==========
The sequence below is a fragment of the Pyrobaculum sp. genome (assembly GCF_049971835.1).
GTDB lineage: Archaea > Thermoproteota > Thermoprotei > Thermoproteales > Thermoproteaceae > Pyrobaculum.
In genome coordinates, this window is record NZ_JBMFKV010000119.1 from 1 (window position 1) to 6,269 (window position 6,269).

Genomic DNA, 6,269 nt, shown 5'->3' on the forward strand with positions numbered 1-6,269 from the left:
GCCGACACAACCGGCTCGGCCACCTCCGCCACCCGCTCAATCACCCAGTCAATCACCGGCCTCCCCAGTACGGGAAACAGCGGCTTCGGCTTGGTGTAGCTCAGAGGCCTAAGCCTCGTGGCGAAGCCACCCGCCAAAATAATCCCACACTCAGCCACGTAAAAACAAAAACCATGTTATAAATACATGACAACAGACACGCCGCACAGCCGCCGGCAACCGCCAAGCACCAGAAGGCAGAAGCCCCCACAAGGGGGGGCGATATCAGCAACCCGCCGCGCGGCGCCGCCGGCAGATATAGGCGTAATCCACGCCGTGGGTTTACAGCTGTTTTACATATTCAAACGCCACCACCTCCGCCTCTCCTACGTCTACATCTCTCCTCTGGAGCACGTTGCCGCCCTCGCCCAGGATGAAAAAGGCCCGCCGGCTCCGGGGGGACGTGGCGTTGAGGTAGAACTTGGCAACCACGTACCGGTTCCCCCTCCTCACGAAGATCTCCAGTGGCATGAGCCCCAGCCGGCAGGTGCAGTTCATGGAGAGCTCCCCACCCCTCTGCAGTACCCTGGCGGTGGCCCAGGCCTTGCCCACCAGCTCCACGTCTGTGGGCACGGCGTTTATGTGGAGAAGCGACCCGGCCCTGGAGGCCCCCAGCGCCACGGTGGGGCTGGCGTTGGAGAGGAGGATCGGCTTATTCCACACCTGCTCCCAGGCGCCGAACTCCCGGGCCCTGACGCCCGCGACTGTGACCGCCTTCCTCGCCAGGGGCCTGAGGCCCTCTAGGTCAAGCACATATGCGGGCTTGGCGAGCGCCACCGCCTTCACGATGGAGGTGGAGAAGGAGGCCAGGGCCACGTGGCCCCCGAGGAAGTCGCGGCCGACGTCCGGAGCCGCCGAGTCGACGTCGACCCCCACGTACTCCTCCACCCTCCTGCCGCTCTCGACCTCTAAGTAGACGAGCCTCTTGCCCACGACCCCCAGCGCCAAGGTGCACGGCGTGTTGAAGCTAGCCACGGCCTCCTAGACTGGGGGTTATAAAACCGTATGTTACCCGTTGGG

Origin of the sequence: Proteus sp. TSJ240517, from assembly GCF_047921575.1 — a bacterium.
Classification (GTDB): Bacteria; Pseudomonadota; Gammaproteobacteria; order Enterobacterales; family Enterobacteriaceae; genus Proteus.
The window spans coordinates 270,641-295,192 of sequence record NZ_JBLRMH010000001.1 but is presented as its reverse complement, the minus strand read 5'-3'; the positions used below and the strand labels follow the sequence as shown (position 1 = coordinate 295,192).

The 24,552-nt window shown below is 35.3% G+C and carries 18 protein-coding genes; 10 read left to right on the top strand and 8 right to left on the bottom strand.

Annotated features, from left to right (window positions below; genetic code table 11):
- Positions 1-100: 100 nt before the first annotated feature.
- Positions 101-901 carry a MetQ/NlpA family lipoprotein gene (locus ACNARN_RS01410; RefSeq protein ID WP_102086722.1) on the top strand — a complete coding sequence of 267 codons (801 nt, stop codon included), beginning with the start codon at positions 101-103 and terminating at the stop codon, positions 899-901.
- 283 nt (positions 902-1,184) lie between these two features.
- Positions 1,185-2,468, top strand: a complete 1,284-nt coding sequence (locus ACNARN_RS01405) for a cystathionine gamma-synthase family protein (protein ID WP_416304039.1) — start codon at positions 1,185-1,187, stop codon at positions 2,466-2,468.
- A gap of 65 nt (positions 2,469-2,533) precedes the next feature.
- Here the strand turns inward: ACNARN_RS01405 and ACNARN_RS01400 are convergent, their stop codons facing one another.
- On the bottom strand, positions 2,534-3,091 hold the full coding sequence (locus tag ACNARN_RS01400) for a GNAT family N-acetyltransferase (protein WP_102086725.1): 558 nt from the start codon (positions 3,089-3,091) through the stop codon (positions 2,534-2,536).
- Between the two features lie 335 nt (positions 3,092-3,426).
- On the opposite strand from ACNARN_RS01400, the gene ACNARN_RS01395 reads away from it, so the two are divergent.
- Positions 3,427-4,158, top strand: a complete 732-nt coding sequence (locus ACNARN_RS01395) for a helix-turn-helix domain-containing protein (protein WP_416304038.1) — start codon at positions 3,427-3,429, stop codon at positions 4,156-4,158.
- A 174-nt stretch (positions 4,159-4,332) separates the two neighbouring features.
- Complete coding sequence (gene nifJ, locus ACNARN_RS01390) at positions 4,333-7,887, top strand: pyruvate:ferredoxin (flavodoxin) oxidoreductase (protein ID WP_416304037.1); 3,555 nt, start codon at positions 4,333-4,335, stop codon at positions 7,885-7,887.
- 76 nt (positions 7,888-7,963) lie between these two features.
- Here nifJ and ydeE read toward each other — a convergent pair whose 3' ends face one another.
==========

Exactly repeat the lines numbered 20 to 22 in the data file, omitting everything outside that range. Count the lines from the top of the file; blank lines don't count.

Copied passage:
- Positions 3,427-4,158, top strand: a complete 732-nt coding sequence (locus ACNARN_RS01395) for a helix-turn-helix domain-containing protein (protein WP_416304038.1) — start codon at positions 3,427-3,429, stop codon at positions 4,156-4,158.
- A 174-nt stretch (positions 4,159-4,332) separates the two neighbouring features.
- Complete coding sequence (gene nifJ, locus ACNARN_RS01390) at positions 4,333-7,887, top strand: pyruvate:ferredoxin (flavodoxin) oxidoreductase (protein ID WP_416304037.1); 3,555 nt, start codon at positions 4,333-4,335, stop codon at positions 7,885-7,887.